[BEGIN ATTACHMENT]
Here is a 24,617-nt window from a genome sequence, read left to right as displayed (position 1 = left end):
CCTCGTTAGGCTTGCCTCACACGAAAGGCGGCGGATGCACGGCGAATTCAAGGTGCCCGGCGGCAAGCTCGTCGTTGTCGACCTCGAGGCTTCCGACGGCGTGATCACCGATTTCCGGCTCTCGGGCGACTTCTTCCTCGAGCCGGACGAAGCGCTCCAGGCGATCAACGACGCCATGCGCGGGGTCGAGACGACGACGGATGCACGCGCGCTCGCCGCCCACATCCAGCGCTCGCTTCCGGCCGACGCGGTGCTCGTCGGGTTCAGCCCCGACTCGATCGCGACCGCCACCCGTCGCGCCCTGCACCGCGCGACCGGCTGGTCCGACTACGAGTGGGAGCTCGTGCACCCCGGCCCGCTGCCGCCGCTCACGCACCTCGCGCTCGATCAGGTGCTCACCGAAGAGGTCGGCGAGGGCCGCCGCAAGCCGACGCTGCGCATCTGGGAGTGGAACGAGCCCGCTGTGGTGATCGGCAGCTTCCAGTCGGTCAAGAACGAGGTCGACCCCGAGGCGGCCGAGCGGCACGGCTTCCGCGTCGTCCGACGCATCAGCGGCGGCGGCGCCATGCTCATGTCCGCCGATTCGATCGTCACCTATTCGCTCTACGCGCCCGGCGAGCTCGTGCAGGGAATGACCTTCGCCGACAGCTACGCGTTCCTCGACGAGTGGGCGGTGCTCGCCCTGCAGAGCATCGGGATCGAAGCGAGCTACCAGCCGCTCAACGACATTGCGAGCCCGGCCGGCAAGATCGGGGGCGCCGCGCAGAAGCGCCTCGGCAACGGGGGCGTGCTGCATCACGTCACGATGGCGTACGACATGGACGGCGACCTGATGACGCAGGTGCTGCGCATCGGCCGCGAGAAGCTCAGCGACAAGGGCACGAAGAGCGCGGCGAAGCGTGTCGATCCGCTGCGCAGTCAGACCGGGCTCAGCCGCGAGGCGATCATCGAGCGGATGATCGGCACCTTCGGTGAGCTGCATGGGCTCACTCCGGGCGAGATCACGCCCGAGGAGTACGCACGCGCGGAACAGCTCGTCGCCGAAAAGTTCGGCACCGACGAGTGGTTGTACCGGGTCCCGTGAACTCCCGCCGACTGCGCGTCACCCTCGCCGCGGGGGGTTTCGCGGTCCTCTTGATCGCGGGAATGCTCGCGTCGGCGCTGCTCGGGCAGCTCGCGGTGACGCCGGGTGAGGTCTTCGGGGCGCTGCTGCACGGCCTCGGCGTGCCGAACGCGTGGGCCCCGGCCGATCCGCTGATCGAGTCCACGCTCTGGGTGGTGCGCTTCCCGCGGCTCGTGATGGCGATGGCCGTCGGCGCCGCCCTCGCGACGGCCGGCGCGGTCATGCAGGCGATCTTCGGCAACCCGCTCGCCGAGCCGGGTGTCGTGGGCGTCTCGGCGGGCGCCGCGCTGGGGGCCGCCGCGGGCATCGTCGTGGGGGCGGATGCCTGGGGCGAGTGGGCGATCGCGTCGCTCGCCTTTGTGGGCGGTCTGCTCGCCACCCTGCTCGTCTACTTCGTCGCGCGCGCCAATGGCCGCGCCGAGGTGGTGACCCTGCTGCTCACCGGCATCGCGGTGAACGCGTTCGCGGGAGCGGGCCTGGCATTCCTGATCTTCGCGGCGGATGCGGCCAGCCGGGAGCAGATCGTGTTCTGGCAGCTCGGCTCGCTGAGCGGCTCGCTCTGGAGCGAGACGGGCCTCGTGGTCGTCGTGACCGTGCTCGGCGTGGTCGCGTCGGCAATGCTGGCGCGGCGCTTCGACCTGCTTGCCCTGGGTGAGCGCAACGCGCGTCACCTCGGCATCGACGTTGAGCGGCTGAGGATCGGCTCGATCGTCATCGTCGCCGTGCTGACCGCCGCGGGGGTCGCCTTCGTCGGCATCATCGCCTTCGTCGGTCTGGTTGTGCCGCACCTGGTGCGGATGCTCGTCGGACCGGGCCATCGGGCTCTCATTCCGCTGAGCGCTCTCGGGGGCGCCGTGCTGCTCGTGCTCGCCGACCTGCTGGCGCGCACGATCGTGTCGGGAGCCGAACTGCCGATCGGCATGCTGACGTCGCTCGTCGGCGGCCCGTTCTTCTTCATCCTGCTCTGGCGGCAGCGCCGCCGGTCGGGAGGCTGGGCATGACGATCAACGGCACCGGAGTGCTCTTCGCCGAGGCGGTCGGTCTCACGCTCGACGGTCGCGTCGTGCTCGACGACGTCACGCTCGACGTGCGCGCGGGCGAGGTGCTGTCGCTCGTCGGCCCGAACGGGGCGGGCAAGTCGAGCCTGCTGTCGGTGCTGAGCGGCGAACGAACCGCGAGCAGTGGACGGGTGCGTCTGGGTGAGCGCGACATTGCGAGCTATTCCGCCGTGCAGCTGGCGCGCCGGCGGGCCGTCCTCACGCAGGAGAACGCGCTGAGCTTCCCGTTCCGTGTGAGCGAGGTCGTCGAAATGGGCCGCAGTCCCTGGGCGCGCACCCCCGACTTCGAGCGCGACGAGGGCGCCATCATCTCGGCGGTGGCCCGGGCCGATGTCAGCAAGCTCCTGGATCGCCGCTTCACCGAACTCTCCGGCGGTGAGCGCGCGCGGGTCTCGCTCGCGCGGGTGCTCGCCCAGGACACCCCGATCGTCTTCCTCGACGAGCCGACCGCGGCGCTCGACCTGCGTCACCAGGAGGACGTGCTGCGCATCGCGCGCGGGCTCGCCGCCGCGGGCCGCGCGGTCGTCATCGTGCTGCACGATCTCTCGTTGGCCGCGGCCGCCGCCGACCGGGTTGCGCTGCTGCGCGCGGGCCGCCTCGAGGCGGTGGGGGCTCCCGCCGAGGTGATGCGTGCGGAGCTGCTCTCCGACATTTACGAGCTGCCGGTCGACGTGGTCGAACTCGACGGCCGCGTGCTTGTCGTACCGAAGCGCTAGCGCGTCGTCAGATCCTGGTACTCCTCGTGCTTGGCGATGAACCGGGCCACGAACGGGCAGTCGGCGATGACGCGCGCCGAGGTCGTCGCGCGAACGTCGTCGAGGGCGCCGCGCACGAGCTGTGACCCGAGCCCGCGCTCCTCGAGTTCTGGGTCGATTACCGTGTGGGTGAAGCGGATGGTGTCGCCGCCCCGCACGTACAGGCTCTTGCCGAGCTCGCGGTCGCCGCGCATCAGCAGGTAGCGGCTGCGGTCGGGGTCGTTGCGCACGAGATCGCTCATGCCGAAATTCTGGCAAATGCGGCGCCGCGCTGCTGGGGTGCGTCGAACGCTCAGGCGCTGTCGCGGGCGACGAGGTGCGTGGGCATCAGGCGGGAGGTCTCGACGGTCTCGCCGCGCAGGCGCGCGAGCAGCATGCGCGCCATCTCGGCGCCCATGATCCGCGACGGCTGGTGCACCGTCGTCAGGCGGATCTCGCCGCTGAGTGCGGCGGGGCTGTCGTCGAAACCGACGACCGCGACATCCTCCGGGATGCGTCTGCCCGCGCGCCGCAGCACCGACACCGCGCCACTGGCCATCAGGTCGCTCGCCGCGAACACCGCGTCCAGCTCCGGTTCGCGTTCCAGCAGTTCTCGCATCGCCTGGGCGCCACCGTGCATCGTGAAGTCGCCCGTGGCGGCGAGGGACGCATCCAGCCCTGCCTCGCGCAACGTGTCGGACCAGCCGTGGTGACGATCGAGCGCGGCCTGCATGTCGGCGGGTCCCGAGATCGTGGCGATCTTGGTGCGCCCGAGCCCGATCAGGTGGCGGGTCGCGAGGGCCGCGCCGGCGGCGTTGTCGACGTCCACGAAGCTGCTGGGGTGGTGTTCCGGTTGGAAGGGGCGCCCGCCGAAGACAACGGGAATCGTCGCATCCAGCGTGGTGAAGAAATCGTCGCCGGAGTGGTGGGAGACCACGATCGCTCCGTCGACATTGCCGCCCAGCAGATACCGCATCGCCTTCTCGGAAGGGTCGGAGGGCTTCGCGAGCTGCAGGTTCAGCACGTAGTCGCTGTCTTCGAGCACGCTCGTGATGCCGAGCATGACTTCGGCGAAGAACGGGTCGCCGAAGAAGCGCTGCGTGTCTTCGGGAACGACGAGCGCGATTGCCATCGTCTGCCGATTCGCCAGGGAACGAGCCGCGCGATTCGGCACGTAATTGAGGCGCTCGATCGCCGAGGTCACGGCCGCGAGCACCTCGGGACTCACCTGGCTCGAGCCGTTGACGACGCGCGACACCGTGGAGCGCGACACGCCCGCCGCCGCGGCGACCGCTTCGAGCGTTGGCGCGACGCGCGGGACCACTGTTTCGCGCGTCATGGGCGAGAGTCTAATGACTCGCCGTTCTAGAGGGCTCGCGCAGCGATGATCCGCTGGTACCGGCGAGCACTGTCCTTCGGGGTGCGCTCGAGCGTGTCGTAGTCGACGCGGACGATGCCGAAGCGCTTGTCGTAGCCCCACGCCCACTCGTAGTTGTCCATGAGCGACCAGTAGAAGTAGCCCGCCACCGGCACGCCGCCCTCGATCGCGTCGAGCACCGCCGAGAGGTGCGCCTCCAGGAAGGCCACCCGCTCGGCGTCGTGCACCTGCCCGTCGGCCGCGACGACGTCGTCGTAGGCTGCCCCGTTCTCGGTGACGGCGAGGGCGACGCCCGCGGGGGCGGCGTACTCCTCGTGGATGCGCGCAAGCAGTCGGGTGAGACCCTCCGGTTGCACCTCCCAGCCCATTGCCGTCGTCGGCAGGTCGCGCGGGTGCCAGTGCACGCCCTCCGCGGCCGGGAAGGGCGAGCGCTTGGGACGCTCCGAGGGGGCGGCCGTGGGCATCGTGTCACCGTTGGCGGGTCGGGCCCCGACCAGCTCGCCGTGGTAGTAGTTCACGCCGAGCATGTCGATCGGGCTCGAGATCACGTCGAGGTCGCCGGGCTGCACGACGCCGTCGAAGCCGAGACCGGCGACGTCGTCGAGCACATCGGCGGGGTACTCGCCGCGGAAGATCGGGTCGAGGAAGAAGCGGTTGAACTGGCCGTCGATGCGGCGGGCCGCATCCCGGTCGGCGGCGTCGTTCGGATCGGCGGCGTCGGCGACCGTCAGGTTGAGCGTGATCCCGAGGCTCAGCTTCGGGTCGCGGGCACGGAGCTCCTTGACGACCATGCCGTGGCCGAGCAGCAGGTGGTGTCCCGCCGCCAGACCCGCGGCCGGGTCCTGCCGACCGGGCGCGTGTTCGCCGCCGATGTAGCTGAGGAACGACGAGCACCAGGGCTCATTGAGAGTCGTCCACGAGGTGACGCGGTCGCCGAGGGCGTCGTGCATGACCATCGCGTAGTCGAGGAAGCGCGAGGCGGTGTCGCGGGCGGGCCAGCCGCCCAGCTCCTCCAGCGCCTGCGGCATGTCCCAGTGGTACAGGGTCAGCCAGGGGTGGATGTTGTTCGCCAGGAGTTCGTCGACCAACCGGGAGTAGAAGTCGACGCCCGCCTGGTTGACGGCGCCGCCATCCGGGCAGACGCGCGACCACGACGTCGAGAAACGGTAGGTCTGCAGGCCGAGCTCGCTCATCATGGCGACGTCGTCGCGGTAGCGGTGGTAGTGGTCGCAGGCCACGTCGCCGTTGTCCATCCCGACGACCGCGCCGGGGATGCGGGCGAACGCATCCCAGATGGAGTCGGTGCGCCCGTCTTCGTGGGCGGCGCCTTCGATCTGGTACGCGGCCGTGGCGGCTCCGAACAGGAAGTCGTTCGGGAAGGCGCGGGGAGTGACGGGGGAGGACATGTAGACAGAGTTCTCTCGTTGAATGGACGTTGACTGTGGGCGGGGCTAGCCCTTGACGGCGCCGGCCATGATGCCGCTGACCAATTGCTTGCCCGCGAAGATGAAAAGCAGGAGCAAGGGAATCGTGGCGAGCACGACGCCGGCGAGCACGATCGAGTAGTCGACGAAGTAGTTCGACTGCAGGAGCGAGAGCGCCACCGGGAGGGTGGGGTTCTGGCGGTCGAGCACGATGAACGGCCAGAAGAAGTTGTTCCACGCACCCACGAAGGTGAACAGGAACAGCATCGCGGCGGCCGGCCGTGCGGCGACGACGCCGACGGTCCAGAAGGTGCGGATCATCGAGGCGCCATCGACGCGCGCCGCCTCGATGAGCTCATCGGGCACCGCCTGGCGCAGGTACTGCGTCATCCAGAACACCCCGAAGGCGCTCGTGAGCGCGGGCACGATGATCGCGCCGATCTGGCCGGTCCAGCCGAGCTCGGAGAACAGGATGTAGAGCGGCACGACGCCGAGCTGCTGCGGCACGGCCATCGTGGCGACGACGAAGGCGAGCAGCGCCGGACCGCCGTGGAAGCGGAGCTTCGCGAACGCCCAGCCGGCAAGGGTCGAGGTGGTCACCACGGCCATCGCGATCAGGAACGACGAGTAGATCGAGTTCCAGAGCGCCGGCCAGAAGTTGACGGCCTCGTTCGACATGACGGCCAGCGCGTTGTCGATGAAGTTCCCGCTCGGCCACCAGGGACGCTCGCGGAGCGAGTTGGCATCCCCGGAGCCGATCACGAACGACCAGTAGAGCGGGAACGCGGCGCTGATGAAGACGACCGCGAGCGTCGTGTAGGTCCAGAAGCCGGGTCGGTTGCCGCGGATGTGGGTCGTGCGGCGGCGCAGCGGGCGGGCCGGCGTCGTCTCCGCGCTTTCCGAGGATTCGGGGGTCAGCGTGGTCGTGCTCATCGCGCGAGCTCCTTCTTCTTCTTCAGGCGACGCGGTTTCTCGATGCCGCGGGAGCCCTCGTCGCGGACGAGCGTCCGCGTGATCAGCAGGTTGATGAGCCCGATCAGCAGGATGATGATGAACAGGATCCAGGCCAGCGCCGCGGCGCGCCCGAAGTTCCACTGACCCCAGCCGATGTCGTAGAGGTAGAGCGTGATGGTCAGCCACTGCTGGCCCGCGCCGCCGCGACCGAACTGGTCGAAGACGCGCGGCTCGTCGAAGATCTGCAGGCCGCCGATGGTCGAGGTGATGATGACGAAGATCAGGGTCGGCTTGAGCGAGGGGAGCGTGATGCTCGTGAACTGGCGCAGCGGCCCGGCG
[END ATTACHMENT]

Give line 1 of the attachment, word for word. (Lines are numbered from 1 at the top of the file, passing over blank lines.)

Here is a 24,617-nt window from a genome sequence, read left to right as displayed (position 1 = left end):